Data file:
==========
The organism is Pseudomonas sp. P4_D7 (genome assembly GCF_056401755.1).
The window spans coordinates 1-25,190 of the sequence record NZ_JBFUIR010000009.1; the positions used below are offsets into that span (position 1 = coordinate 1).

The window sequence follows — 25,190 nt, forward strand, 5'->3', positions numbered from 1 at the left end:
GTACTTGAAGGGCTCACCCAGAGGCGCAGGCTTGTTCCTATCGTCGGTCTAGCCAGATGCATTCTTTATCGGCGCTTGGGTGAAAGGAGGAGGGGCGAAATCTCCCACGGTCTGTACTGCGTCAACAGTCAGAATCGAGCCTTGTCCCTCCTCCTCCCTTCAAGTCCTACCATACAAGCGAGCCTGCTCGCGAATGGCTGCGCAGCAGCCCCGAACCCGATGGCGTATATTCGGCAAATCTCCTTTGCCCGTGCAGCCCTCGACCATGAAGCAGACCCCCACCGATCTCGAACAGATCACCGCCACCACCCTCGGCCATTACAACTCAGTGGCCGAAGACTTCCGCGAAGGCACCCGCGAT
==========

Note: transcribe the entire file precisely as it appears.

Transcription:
The organism is Pseudomonas sp. P4_D7 (genome assembly GCF_056401755.1).
The window spans coordinates 1-25,190 of the sequence record NZ_JBFUIR010000009.1; the positions used below are offsets into that span (position 1 = coordinate 1).

The window sequence follows — 25,190 nt, forward strand, 5'->3', positions numbered from 1 at the left end:
GTACTTGAAGGGCTCACCCAGAGGCGCAGGCTTGTTCCTATCGTCGGTCTAGCCAGATGCATTCTTTATCGGCGCTTGGGTGAAAGGAGGAGGGGCGAAATCTCCCACGGTCTGTACTGCGTCAACAGTCAGAATCGAGCCTTGTCCCTCCTCCTCCCTTCAAGTCCTACCATACAAGCGAGCCTGCTCGCGAATGGCTGCGCAGCAGCCCCGAACCCGATGGCGTATATTCGGCAAATCTCCTTTGCCCGTGCAGCCCTCGACCATGAAGCAGACCCCCACCGATCTCGAACAGATCACCGCCACCACCCTCGGCCATTACAACTCAGTGGCCGAAGACTTCCGCGAAGGCACCCGCGAT